Once everyone had gone to bed last night and I was finally alone after the long weekend I cozied up on the couch with a book and let out a sigh of relief. In answer to the sigh my stomach let out a sound of its own – a long, agitated growl. Having spent the last three days celebrating Independence Day here and there, I realized I’d had little more than beer, grilled meats, more beer, highly processed and preserved sausages and hot dogs, some beer, appetizers and snacky food, a few beers and there might have been some champagne in there somewhere too. After all that, nothing sounded good but my stomach insisted otherwise so I went to the kitchen thinking that a soda cracker might do the trick. The pantry and fridge were pretty picked over but something about the way the few tart green apples, half a […]
There’s a lot to be said for a community cookbook. You know, the ones that the Rotary Club or the First Baptist Church sell? You’ll be sure to find way too many recipes laden with cream-of-whatever soup in there but it’s also a way to grab a hold of some Southern classics that everyone ought to know how to make: baked macaroni, red velvet cake, watergate salad, sour cream biscuits, salmon patties, banana pudding, etc.
I like to give these as bridal shower presents. A lot of us may know these recipes by heart or religiously use our mama’s but for those out there that are new to cooking, these books are perfect. The recipes are usually simple, have short ingredients lists and are a great way for a new cook to learn a few basics.
I get a call the other day asking if I would judge a barbeque cook-off at a Low Country festival in the fall. As I’m getting the specifics on the event the guy asked me if I’m “certified.” Well, I’m certifiably a lot of things but not a barbeque judge, so I tell him so.
This conversation leads to a series of events that has landed me with an invitation to attend barbeque judging certification school.
Having grown up in rural South Carolina, I’ve had a good bit of exposure to barbequing hogs.
Now that summer is officially upon us, the neighborhood has been awaft with the smoky, telltale aromas of the great American grill. It’s just June and I’ve already feasted upon a cornucopia of exquisitely grilled meats and vegetables.
When making my weekly grocery list the other day I realized I was thinking way outside the box; listing ingredients for complex and time consuming summer recipes, and wondered how (for months) I’d skipped over the quintessential entrée for grilling: the hamburger.
I sort of lost my fascination with homemade ice cream somewhere around age ten. Once the novelty wore off I realized that the bland, texturally challenged results didn’t stand up to the store bought varieties.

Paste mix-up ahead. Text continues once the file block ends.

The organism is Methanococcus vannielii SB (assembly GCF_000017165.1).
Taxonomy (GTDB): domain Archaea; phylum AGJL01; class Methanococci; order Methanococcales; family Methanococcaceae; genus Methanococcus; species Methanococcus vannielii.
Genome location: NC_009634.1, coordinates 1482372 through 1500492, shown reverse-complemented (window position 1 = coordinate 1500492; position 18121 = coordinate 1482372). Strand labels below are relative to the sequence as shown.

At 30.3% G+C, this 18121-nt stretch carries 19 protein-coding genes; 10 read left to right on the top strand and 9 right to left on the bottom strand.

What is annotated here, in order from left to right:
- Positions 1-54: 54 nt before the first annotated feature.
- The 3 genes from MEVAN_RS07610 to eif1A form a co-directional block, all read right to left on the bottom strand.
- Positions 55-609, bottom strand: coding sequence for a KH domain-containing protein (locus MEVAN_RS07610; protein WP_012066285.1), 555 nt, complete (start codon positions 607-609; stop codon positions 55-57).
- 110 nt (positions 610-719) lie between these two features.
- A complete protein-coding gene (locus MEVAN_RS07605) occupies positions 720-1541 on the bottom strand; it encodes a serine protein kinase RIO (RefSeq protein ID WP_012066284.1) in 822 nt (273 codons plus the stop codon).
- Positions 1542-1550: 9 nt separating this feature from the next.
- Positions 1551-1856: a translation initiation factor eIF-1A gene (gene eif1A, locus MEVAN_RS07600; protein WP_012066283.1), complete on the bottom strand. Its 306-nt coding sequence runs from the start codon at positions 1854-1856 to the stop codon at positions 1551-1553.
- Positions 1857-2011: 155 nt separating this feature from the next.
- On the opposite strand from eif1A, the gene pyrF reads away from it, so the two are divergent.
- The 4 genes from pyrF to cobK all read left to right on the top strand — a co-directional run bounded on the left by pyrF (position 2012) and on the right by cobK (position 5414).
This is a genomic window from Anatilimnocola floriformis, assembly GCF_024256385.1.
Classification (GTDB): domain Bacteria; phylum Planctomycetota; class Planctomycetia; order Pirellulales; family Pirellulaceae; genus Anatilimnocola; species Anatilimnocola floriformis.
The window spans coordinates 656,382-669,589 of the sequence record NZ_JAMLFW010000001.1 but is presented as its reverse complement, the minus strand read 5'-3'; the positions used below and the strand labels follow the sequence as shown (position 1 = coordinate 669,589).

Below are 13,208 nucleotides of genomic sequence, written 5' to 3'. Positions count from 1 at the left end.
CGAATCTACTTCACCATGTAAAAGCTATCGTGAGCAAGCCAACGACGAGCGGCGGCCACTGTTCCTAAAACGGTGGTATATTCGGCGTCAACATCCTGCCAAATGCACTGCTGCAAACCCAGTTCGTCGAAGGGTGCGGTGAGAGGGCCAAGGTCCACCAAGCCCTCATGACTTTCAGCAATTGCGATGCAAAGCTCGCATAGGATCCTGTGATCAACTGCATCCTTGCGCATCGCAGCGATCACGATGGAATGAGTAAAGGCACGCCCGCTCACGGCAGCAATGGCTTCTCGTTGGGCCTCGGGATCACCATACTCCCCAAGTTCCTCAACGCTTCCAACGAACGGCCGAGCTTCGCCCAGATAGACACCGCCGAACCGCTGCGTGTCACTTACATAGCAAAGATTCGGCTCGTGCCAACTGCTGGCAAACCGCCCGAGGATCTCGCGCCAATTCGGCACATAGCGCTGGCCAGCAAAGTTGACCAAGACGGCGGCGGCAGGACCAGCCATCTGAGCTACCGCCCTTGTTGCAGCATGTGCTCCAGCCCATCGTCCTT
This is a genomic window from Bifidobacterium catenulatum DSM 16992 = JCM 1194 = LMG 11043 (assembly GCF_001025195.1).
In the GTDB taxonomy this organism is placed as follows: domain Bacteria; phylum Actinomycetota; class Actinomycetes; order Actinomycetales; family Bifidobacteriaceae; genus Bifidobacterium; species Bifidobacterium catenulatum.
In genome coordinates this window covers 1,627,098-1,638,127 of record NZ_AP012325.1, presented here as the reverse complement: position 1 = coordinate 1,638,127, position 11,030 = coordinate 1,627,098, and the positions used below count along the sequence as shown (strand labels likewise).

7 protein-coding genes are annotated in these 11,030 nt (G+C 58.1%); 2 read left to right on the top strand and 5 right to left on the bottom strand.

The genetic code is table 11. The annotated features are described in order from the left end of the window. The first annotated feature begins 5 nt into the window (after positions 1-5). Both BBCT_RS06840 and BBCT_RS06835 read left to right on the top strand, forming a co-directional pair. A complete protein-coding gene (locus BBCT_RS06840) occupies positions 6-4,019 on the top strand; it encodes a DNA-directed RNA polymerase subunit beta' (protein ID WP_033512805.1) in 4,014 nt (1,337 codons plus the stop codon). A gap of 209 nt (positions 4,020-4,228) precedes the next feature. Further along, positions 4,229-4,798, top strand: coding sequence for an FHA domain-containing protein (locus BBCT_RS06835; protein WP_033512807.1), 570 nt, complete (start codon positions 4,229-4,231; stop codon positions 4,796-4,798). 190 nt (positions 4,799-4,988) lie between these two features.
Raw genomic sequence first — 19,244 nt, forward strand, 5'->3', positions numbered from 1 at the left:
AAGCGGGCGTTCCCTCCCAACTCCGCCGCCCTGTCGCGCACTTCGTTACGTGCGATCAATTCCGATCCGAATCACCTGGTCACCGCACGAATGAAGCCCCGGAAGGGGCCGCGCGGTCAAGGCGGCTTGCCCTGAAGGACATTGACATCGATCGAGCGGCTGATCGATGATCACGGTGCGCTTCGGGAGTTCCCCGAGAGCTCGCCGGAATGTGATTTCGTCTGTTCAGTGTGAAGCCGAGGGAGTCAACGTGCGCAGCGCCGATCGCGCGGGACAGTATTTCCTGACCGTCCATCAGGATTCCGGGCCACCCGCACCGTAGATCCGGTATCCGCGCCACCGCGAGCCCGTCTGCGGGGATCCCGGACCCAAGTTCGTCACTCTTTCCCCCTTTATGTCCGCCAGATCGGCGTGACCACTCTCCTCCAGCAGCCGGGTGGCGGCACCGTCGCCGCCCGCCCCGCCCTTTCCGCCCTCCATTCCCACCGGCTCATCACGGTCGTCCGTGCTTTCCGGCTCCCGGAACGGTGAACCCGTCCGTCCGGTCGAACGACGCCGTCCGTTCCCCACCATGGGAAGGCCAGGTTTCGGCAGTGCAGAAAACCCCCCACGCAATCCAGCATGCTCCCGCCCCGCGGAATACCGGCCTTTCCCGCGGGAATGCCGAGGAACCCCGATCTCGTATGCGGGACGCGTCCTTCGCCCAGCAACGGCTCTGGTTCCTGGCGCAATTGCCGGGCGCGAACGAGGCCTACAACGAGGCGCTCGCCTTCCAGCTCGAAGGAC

This could be for a variety of reasons: crumby recipes, not taking the time to let the ice cream set up properly after mixing it, using substandard ingredients, etc. Or it could very well simply be about a ten-year old’s fascination with the bubblegum swirl, chocolate doo-da chunky fudge or neon blue cotton candy variations that boomed onto the market about the same time.
I’m not too big on most prepackaged, prepared, shortcut foods (i.e. gravy mixes, canned soup, dehydrated potato side dishes, etc.) but there is one major exception: cake mixes. I’ve tried dozens upon dozens of cake recipes in my day and have yet to find one that was better than what can be made using a quality cake mix. I find homemade cake recipes (pound cake and fruit cakes excluded) to be dry and often crumbly and lacking in taste. I once saw Alton Brown discuss this very issue on his Food Network show Good Eats. And let me just take a moment to say that I think Alton Brown is one of the best sources of instruction for the home cook. His scientific approach at the ‘whys’ of cooking has helped me to understand so many of the fundamentals and, in turn, apply them in my own kitchen. In summary, Alton says that the producers of the box cake mixes just have more resources (leavening agents, specific grades of flour, etc.) than we average grocery shoppers have. And, like me, says to just swallow your pride and go for the box.
There are so many things I love about summer but high on my list are summertime cocktails. Oh, to behold a plump glass pitcher, dripping little rivulets of cool dewy sweat, jingle-jangling chunks of ice that stand up to the omnipresent heat, filled with just the thing to beat down the choke-hold humidity throws on us every summer.